I had a little play with one in-store last year, and actually liked what I saw, it is the bigger/heavier brother to the HS range, and many were having good fun with it even though it had a few niggles early on and was getting some bashing on the forums, this made me wait a while before pulling the trigger, and Fuji have done a good job and ironed out most of those niggles, but.............there was another contender that had sparked an interest since it's launch early last year, a camera that intrigued me more than any other to date, but it was way out of my league and not a bridge!
In steps the Olympus OM-D EM-5 (Micro Four Thirds) it caused quite a stir when it was released (and still does) I'm not going to go into too much detail about it here (that's for another post) but needless to say, when I had the opportunity to acquire a good used one with the M Zuiko 40-150mm lens over Xmas, I jumped on it!
I knew there would be no turning back, and even before it arrived in the post I had gotten a serious case of GAS (Gear Acquisition Syndrome)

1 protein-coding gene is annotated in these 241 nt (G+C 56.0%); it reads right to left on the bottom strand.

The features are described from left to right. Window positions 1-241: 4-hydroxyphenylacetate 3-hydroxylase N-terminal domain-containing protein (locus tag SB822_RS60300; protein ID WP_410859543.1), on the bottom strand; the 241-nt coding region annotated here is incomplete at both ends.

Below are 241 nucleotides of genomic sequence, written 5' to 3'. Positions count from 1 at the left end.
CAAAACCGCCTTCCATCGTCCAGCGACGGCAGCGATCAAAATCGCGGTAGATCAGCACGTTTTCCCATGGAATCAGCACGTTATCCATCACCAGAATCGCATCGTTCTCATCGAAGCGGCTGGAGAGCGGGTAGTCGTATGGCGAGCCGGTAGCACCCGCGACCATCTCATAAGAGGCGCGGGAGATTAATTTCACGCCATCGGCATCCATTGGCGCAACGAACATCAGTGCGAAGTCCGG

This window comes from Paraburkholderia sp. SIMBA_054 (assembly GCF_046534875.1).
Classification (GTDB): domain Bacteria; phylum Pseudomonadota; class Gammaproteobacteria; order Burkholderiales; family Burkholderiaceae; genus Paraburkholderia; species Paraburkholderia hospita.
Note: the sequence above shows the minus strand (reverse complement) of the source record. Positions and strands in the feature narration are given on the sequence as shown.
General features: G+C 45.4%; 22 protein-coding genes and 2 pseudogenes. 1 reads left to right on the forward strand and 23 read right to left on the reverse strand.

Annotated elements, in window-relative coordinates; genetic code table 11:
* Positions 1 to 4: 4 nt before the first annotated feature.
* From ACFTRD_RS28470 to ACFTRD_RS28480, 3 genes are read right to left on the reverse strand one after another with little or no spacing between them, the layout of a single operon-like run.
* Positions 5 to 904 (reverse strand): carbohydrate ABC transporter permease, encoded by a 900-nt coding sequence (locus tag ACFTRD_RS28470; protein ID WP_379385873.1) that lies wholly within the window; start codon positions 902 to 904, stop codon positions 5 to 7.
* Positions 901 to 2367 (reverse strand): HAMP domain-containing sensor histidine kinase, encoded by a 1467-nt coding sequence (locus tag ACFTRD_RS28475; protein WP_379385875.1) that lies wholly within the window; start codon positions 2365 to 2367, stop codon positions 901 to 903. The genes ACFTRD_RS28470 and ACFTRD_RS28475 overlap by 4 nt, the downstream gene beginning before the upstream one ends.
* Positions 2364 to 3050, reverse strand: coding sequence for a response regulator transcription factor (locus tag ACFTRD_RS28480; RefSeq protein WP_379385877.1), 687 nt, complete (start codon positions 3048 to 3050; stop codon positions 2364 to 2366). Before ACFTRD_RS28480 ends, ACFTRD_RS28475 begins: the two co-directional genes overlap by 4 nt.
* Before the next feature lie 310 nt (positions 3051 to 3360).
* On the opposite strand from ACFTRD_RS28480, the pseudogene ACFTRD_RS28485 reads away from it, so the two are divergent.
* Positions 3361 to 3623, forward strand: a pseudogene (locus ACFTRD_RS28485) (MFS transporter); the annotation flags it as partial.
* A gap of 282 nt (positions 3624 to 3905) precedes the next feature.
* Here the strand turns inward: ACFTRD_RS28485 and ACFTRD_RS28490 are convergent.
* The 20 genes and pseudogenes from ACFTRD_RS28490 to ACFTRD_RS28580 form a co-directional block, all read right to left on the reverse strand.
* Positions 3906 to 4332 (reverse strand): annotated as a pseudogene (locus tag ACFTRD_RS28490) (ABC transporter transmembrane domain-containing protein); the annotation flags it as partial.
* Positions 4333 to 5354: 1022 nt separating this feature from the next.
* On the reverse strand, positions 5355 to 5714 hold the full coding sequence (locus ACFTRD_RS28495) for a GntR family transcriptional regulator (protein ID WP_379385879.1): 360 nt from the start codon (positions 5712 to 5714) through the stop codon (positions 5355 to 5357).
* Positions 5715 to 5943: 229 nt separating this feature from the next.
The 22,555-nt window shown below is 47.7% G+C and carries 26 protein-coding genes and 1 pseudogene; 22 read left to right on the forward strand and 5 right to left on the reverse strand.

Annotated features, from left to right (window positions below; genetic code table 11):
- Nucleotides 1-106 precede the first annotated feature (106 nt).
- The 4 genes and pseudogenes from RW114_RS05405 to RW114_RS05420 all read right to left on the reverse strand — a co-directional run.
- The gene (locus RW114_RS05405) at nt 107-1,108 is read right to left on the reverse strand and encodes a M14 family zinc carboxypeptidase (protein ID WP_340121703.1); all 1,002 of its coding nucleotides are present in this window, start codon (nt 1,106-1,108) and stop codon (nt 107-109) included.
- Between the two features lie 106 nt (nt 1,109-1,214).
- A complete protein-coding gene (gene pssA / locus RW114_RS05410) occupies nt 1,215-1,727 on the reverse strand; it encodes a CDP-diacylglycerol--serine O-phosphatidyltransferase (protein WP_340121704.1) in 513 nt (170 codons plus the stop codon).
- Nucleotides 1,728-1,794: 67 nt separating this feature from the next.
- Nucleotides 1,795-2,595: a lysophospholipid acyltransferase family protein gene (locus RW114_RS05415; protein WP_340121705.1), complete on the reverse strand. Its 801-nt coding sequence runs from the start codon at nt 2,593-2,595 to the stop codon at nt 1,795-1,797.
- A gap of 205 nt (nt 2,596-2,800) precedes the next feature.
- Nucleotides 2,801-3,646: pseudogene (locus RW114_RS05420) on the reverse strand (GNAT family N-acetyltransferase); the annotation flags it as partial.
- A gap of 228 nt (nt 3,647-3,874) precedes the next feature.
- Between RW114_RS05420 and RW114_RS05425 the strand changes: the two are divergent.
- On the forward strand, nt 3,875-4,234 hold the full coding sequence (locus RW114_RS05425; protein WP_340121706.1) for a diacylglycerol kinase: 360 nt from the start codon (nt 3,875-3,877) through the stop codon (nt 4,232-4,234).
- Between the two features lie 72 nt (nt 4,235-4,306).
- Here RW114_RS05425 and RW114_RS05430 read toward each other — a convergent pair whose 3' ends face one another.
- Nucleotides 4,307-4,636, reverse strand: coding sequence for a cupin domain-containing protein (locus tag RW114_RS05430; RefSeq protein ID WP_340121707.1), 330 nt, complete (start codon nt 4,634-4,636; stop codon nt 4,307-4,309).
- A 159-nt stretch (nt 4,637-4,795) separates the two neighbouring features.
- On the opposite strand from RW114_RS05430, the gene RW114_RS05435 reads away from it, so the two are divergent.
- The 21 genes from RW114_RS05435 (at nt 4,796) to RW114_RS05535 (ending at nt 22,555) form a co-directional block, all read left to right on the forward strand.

My first "other" lens was a Panasonic Lumix 100-300mm f4.5-6 , a well liked lens that would be ideal for any future Safari and nature watching forays, especially as there is a 2x crop factor with M4/3rds, so every lenses focal length is basically doubled.
Then came the 12-50mm kit lens, that would do for a walkabout lens, good for landscapes, macro and everyday stuff, plus it was splash/dust proof just like the E-M5 body.
There are many great Olympus and Panasonic lenses out there for M4/3rds (and more being added) and as is usually the case, the best ones are also the most expensive, so I curtailed myself from any more native lenses for the time being, as I needed to learn the system first with what I've got before handing out too much cash, then I realized the wonderful world of adapted lenses, where pretty much any lens ever made can be fitted via a cheap adapter and used manually......just like in the old days!